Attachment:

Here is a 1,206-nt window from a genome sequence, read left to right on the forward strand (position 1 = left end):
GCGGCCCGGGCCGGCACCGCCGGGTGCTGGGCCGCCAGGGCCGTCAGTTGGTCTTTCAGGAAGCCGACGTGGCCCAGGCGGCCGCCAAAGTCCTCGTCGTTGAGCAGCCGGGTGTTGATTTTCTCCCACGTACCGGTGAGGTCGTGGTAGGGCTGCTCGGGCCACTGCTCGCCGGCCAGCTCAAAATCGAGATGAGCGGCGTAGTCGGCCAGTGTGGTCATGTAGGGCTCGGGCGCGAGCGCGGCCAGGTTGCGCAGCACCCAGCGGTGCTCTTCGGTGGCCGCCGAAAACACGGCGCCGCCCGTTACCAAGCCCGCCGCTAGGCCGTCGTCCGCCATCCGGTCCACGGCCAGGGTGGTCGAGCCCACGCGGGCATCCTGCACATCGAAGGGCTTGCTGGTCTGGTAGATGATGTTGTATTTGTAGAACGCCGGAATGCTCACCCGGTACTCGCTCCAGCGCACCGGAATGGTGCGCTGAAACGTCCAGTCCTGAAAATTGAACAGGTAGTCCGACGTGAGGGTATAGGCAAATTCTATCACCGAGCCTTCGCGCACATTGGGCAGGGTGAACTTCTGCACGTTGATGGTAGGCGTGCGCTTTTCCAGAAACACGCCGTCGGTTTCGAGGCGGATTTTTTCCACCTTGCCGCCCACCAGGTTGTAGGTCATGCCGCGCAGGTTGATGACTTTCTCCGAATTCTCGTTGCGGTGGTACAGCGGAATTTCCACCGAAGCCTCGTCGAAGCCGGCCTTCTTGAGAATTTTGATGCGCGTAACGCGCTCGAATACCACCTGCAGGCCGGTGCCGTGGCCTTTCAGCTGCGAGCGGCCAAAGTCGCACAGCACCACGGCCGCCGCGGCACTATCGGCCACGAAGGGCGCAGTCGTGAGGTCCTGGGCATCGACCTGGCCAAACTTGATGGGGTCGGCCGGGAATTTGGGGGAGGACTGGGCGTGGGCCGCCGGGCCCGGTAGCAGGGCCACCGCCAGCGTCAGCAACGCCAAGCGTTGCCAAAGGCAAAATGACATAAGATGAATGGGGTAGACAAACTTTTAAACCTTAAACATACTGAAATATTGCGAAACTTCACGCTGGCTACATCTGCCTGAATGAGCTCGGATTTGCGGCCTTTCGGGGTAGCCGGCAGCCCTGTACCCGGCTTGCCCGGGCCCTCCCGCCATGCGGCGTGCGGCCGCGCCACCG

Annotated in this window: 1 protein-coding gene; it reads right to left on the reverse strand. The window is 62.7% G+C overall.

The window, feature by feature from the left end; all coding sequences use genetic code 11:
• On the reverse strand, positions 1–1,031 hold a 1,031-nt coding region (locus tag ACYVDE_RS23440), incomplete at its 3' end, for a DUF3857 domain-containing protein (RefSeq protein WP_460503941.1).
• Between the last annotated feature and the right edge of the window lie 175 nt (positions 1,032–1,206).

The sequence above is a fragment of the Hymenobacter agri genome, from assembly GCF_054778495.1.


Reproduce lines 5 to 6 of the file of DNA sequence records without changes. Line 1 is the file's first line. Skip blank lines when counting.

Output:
• On the reverse strand, positions 1–1,031 hold a 1,031-nt coding region (locus tag ACYVDE_RS23440), incomplete at its 3' end, for a DUF3857 domain-containing protein (RefSeq protein WP_460503941.1).
• Between the last annotated feature and the right edge of the window lie 175 nt (positions 1,032–1,206).